AMD Targets Big Data With SeaMicro Low Power Server
AMD has launched a new low power server thanks to its SeaMicro acquisition, as it looks to ramp up its data centre offerings
AMD has revealed the first fruits of its SeaMicro purchase, unveiling a new server geared towards the data centre market.
AMD announced that its SeaMicro SM15000 server is able to extend beyond its SeaMicro chassis and is able to connect directly to massive 5 petabyte storage arrays, in order to run large-scale cloud and big data applications.
The new server is the first new product from microserver maker SeaMicro, after it was acquired by AMD in February for $334 million (£208m).
The SeaMicro SM15000 server is available now and is also compatible Intel’s Xeon Processor E3-1260L (‘Sandy Bridge’). By November the SM15000 will support the next generation of AMD Opteron processors featuring the ‘Piledriver’ core, as well as the newly announced Intel Xeon Processor E3-1265Lv2 (‘Ivy Bridge’).
“Historically, server architecture has focused on the processor, while storage and networking were afterthoughts,” explained Andrew Feldman, corporate VP and general manager of the Data Center Server Solutions group at AMD.
“But increasingly, cloud and big data customers have sought a solution in which storage, networking and compute are in balance and are shared,” said Feldman in a company statement. “In a legacy server, storage is a captive resource for an individual processor, limiting the ability of disks to be shared across multiple processors, causing massive data replication and necessitating the purchase of expensive storage area networking or network attached storage equipment.”.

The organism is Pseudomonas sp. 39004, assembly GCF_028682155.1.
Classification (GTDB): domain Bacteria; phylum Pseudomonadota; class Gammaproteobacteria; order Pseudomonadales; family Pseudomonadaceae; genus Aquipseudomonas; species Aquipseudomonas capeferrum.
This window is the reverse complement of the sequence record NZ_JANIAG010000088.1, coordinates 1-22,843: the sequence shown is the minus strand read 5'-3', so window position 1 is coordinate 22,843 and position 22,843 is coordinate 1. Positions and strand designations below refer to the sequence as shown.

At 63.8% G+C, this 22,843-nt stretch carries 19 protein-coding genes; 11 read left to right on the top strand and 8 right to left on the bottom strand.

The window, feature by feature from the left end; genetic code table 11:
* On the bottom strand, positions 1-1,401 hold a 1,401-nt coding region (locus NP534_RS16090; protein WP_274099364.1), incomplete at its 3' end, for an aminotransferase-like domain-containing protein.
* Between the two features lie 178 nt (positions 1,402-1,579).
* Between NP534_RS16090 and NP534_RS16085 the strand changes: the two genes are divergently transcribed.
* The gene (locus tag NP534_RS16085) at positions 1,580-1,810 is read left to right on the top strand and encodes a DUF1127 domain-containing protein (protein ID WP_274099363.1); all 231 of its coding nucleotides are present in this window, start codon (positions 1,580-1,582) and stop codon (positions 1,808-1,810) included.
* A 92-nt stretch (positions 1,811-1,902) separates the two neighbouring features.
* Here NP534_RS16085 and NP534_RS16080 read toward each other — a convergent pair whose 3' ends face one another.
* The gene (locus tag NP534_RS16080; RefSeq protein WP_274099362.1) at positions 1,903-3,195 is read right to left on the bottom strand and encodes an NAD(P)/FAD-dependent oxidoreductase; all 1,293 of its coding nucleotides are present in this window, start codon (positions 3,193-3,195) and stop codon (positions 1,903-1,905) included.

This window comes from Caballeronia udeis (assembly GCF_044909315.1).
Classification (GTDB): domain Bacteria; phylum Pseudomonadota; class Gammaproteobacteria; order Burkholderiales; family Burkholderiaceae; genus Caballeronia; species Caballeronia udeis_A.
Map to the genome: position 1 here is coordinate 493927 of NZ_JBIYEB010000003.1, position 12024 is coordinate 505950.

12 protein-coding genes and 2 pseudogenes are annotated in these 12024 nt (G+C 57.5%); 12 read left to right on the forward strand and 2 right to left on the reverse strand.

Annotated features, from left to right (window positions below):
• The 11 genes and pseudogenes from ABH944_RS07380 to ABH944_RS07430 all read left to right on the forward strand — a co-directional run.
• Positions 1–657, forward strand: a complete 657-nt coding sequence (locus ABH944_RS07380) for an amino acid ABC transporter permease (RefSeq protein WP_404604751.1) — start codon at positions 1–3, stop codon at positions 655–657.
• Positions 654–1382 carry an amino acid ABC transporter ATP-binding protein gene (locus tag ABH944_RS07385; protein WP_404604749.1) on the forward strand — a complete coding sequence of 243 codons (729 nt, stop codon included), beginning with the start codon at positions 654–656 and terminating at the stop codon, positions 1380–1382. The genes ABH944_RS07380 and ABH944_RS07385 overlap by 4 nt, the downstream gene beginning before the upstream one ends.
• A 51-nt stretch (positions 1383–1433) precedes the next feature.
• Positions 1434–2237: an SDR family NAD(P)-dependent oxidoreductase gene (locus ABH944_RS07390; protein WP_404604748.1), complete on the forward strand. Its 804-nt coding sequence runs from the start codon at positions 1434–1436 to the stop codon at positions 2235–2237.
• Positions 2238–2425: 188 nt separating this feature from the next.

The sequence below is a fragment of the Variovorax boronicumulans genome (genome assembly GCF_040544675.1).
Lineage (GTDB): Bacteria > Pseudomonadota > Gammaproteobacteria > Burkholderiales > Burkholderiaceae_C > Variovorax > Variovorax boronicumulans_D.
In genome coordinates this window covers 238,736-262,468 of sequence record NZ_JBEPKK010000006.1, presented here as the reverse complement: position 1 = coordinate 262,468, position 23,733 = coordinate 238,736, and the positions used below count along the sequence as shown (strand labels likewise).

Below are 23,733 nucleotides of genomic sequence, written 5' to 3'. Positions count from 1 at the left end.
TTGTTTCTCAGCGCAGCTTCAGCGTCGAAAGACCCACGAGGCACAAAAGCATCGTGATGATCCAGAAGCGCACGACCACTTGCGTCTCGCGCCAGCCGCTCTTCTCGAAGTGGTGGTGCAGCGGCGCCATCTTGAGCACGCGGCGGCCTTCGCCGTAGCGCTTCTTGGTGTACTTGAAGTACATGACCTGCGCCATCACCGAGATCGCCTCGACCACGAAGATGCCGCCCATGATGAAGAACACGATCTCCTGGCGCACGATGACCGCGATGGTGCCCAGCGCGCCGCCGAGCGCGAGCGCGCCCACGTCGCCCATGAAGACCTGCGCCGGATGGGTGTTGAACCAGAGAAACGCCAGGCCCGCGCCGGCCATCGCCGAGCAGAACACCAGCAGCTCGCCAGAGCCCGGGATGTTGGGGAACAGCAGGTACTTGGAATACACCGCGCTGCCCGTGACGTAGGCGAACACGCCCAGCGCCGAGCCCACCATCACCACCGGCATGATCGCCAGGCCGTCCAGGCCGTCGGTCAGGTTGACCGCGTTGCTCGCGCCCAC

But Feldman pointed out that AMD’s SeaMicro SM15000 server enables companies to share massive amounts of storage across hundreds of computing nodes in an exceptionally dense form factor.
“We believe that this will transform the data centre compute and storage landscape,” Feldman boasted.
The drive towards energy-efficient but powerful servers has been ongoing now for a while. SeaMicro had made a name for itself in this sphere when in a surprise move earlier this year it was announced it was being acquired by AMD. The move was surprising because SeaMicro was an Intel partner and had been selling systems based on Intel’s Atom chips.
However AMD was attracted by SeaMicro’s Freedom Fabric technology, which handles storage and networking virtualisation. Intel executives put a brave face on losing the company to its chief rival, and said they had considered buying SeaMicro but eventually passed, because they were developing their own microserver and fabric efforts.
“AMD’s SeaMicro technology is leading innovation in micro servers and data centre compute,” said Zeus Kerravala, founder and principal analyst of ZK Research. “The team invented the micro server category, was the first to bring small-core servers and large-core servers to market in the same system, the first to market with a second-generation fabric, and the first to build a fabric that supports multiple processors and instruction sets. It is not surprising that they have extended the technology to storage.
“The bringing together of compute and petabytes of storage demonstrates the flexibility of the Freedom Fabric,” said Kerravala. “They are blurring the boundaries of compute, storage and networking, and they have once again challenged the industry with bold innovation.”
AMD’s SeaMicro SM15000 server stands at ten rack units or 17.5 inches tall and contains 64 slots for compute cards for AMD Opteron or Intel Xeon processors. It provides up to ten gigabits per-second of bandwidth to each CPU, and connects up to 1,408 SSDs or HDDs with Freedom Fabric Storage.
It delivers up to 16 10 GbE uplinks or up to 64 1GbE uplinks and can run off-the-shelf operating systems such as Windows, Linux, Red Hat and VMware and Citrix XenServer hypervisors.
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